Interaction with brands
Figure 40: Interaction with retail banking and credit union brands, November 2014
Leading online campaigns
Continuing the conversation online
“Community hero” contest
Hashtag photo contest
What we think
Online conversations
Figure 41: Online mentions, selected retail banking and credit union brands, Jan. 26, 2014-Jan. 25, 2015
What are people talking about online?
Figure 42: Mentions by topic of conversation, selected retail banking and credit union brands, Jan. 26, 2014-Jan. 25, 2015

Account/Product Ownership

Key points
Men have a greater variety of accounts and products
Figure 43: Ownership of financial accounts/products, by gender, November 2014
Opportunity among Millennials
Figure 44: Ownership of financial accounts/products, by generations, November 2014
Single people offer opportunity
Figure 45: Ownership of financial accounts/products, by marital/relationship status, November 2014
Mobile device owners are more likely to be customers
Figure 46: Ownership of financial accounts/products, by mobile device ownership, November 2014

Location of Primary Account

Key points
Large banks reign
Figure 47: Location of primary account, November 2014
Checking accounts
Women prefer small banks
Figure 48: Type of institution where primary checking account is held, by gender, November 2014
Savings accounts
Credit unions are more popular among women savers
Figure 49: Type of institution where primary savings account is held, by gender, November 2014
Residential mortgages
Small community banks attract Millennials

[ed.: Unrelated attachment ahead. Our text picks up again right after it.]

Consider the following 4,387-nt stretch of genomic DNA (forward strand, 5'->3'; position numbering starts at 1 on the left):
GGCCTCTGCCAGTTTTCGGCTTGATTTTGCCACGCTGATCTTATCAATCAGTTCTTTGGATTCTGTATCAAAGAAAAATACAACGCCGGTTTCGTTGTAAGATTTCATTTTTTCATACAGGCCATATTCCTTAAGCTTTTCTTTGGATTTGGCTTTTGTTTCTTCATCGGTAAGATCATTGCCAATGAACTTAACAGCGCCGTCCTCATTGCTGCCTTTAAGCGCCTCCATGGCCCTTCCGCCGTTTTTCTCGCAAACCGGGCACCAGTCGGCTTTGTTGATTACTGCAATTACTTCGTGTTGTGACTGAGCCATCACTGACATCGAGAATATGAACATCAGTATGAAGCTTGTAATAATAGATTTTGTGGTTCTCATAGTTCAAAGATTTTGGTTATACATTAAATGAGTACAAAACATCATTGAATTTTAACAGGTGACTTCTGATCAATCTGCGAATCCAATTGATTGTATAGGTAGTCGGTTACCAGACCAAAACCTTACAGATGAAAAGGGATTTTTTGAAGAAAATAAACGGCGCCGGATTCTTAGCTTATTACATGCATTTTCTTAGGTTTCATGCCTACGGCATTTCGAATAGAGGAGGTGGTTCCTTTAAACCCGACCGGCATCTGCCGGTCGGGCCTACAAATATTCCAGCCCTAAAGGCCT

Figure 50: Type of institution where primary residential mortgage is held, by age, November 2014
Investment accounts
Large banks attract young investors
Figure 51: Four most popular types of institution where primary investment account is held, by age, November 2014*

Attitudes toward Banks and Credit Unions

Key points
Customer satisfaction
Older customers are most satisfied with products and services
Figure 52: Customer satisfaction with banks/credit unions, by age, November 2014
Trust
Women are more concerned than men
Figure 53: Trust in banks and credit unions, by gender, November 2014
Young people have regained trust
Figure 54: Trust in banks and credit unions, by age, November 2014
Attitude toward banks/credit unions and communications
More education is needed
Figure 55: Attitude toward institutions and communications, by age, November 2014

How Banking is Conducted

Key points
Different channels for different transactions
Figure 56: How banking is conducted, November 2014
Men use online banking far more than women
Figure 57: Transactions conducted on desktop/laptop, by gender, December 2014